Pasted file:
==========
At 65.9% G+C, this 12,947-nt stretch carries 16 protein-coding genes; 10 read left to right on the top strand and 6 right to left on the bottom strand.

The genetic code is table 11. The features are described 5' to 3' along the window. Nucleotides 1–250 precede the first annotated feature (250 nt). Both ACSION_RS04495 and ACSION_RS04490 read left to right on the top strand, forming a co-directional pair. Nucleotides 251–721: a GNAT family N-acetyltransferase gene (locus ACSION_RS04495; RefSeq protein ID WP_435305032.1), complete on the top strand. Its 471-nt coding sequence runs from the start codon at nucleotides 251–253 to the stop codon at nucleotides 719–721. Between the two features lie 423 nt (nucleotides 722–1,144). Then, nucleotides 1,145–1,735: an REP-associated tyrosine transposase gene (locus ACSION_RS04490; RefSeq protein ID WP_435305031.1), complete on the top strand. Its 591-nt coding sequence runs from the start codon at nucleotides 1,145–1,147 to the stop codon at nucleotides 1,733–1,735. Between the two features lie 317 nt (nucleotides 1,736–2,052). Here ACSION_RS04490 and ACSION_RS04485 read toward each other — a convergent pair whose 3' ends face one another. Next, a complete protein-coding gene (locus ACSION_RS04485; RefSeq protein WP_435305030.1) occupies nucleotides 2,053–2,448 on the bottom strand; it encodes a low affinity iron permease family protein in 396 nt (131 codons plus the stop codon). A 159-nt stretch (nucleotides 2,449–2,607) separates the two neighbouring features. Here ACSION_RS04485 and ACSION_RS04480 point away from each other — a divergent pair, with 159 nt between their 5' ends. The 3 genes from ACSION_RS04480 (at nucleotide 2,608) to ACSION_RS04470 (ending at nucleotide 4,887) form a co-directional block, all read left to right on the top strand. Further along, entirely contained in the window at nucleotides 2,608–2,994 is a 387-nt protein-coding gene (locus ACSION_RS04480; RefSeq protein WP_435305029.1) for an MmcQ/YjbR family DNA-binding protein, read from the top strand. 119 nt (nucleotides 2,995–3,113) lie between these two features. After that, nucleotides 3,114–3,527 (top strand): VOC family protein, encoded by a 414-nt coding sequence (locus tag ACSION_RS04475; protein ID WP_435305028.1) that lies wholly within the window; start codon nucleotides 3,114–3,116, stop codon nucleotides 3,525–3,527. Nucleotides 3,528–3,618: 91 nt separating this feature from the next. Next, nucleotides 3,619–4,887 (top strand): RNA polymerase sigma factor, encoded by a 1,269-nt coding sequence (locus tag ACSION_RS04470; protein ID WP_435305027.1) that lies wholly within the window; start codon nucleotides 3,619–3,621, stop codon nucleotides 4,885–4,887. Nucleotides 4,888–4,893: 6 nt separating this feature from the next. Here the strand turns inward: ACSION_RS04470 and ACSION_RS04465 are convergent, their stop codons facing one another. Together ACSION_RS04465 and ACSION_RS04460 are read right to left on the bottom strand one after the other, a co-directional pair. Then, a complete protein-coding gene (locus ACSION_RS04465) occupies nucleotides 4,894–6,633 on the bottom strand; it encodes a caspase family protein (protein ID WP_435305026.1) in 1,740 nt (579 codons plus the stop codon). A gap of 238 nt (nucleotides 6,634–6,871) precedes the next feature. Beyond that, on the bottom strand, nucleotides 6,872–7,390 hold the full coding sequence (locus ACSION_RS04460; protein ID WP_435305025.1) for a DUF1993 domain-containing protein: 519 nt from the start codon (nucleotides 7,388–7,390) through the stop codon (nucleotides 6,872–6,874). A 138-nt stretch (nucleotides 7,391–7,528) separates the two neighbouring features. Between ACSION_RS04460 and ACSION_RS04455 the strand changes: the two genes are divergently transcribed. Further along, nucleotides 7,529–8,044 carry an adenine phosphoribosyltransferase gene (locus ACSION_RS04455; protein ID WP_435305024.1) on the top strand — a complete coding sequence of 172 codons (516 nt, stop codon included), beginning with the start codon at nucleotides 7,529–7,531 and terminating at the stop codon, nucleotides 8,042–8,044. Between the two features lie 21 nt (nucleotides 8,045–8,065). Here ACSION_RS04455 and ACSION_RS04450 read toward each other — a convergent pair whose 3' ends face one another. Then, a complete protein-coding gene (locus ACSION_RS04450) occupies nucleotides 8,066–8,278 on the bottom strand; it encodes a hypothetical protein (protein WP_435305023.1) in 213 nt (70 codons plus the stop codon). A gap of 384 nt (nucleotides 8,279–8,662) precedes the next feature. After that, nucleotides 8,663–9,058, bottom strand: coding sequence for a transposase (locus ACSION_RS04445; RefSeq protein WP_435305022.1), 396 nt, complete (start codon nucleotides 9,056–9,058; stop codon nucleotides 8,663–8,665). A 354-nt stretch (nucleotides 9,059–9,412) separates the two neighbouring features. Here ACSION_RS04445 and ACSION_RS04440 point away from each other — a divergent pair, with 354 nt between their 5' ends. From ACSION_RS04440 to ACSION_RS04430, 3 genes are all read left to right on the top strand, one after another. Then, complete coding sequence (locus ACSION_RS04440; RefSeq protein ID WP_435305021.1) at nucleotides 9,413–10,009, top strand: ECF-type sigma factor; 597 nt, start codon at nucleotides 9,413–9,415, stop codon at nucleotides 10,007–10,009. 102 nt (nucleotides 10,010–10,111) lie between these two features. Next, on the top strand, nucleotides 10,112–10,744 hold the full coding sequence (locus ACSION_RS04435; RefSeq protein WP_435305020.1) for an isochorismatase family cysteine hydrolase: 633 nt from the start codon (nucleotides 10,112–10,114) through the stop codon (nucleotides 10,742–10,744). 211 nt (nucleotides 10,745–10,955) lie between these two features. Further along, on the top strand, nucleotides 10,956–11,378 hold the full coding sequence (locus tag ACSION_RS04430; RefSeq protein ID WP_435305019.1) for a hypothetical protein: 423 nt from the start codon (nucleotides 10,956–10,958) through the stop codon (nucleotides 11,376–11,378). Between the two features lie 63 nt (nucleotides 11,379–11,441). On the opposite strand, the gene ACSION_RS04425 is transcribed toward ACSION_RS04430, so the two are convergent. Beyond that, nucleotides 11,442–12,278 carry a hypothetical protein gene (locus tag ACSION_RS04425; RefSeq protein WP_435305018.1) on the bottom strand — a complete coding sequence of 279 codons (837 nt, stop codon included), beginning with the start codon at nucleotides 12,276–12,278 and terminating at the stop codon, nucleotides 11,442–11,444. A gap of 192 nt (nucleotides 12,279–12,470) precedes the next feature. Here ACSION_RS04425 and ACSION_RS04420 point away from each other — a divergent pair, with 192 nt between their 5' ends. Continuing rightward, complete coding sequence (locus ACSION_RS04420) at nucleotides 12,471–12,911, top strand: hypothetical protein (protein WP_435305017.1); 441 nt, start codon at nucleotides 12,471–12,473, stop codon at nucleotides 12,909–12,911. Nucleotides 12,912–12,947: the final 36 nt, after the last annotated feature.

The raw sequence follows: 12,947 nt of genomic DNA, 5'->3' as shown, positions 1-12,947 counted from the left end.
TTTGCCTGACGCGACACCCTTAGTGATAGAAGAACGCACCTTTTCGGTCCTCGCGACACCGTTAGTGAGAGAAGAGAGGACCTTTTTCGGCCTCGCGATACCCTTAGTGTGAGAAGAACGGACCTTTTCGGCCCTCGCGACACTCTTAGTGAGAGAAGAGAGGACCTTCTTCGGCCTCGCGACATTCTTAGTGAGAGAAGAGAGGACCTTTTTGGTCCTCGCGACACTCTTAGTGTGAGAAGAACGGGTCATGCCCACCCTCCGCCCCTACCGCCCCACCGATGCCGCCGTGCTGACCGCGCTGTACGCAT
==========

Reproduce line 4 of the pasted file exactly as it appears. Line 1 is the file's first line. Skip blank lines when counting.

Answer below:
TTTGCCTGACGCGACACCCTTAGTGATAGAAGAACGCACCTTTTCGGTCCTCGCGACACCGTTAGTGAGAGAAGAGAGGACCTTTTTCGGCCTCGCGATACCCTTAGTGTGAGAAGAACGGACCTTTTCGGCCCTCGCGACACTCTTAGTGAGAGAAGAGAGGACCTTCTTCGGCCTCGCGACATTCTTAGTGAGAGAAGAGAGGACCTTTTTGGTCCTCGCGACACTCTTAGTGTGAGAAGAACGGGTCATGCCCACCCTCCGCCCCTACCGCCCCACCGATGCCGCCGTGCTGACCGCGCTGTACGCAT